Who wants to read about the solidness of the top of the Journey compared to the Simba? When Gary walked on the Simba, there were some ‘dips’ up there. Now, when he walks on the top, it is solid, there are no dips and he feels as if he is walking on a level cement sidewalk.

Who want to read about the pull out shelves in the pantry in the Journey rather than the Simba’s 3’ deep flat shelves that I almost needed a flashlight to see what I had shelved in the back?

The plug-in sockets in the Journey are ever so much more convenient - we both have one on our credenza under the table - whereas in the Simba we had to stretch a long cord from the one socket on Gary’s side of the table. But, who cares besides Gary and I?

I’ve already told you about the ride in the Journey and how much smoother it is than the old Simba. I don’t need to have a steely death grip on the grab bars any more and I can relax as we head on down the road.

But, who wants to hear about these things? Isn’t is more interesting to hear about wires not hooked up and screws that don’t fit?

However, I’d like to show you one picture which illustrates just how complicated an RV is although I could probably take loads of other pictures to show this. Gary took out the bottom drawer under the kitchen counter yesterday to look behind it to see what was there. Here are the wires for stereo, TV, speakers, radio, etc., all hiding behind this bottom kitchen drawer. Now we think that this is the same configuration that is used in a 45’ RV and, in our 35’ RV these wires look more like a rats nest, since they’re all bunched up. But it illustrates how things are hidden in the strangest places but they all help the think work.
WiresBehindPots%252526Pansdrawer-1-2012-11-24-09-18.jpgOur RV is a home: it has all the same systems such as plumbing, electricity, heating/cooling, washer/dryer and others but then it adds electric awnings and steps which all go out and then retract, 3 slides which make the house bigger (imagine sliding your dining room out to fit in the 36 people you’ve invited for dinner) a diesel engine which gets us around almost wherever we want to go (imagine moving your home down the highway for your next 2-week vacation to the Florida Keys). Put this all together into a 35’ x 10’ box and you’ve got a pretty complicated sophisticated piece of machinery. And, then, we stuff it full of our possessions and bounce it down the highway towing a Jeep. Whoo-eee.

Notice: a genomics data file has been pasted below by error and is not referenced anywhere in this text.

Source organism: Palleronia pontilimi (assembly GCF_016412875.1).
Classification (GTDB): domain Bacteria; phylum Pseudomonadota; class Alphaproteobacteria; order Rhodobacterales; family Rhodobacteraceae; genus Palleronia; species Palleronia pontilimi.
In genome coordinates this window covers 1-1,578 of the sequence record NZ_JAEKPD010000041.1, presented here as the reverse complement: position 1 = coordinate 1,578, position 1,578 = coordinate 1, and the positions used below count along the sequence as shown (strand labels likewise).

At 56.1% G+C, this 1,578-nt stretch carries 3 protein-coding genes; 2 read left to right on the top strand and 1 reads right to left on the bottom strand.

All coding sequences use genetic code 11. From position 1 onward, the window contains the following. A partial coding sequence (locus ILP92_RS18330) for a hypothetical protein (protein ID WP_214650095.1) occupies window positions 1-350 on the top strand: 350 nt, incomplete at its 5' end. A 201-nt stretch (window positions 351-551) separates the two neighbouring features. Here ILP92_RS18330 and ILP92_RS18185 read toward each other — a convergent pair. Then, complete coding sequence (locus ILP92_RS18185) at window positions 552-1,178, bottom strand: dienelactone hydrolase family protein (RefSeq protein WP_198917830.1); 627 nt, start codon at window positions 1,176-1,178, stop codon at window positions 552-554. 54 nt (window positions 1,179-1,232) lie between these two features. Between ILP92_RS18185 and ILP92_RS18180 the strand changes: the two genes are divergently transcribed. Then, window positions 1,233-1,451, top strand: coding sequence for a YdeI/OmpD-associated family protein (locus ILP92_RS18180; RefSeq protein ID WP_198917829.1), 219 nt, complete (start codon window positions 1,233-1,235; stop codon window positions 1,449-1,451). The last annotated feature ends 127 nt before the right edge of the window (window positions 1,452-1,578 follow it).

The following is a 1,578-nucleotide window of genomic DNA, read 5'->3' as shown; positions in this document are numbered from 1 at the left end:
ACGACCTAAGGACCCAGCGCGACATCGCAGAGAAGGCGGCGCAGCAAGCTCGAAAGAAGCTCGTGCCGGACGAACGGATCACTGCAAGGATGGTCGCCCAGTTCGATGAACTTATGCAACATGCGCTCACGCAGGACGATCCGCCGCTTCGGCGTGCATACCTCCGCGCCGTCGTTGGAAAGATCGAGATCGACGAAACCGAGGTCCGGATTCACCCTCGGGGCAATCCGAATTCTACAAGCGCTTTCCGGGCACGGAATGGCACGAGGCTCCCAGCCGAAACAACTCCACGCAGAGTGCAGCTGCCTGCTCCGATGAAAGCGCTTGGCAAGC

Friday, November 23, 2012

Mesa, AZ - A Movie? What's That?

And, we can continue to ask that even after today. The plan was to go to the matinee at 12:45 today. We wanted to see Lincoln. I still haven’t gotten the book read but I’m not worried that seeing the movie will spoil the ending for me. I’m pretty sure I know this ending in this case.

Not knowing much about movie going since our last movie was Titanic years ago, I wasn’t sure how to buy tickets on line. I also was hesitant. What if we buy tickets on line, get their later than others and have only two seats: one in the front row and another in the rear? I doubt that I’d get my money back if I didn’t want these two ‘prime’ seats. When you get to the ticket counter, at least you can ask how many seats are left and, if only 10, you don’t have to buy the tickets.

I thought that this was Black Friday and everyone else would be out shopping. Who knew that we’d have a line at the ticket counter when we got there. After 5 minutes of standing in a line which wasn’t moving, a guy came out and yelled to a friend in line that it was sold out. Which one, we all asked. Lincoln, he said and we peeled away from the line to try again another day.

So, at the end of the ‘adventure’ I am still asking: A Movie? What’s That?

Thursday, November 22, 2012

Mesa, AZ - Thanksgiving

I’m thinkin’ that I forgot to put in my turkey jokes before Thanksgiving. Well, I’m always a bit behind - that’s how I can prod Gary along. As if he needs prodding.

We certainly miss our families while we travel and think about them a lot. Of course, there is the usual phone call and we have spoken to all in the last few days. But, it’s not the same as being there.

I will say that the resort does a good job of arranging a big Thanksgiving dinner for all and, it’s a potluck so we get to try lots of different foods. We signed up several weeks ago for a table to sit at. The head of the table cooks a turkey furnished by the resort along with the potatoes and gravy. The rest of us at the table bring a dessert, a salad, a hot dish or - well, I brought my usual deviled eggs.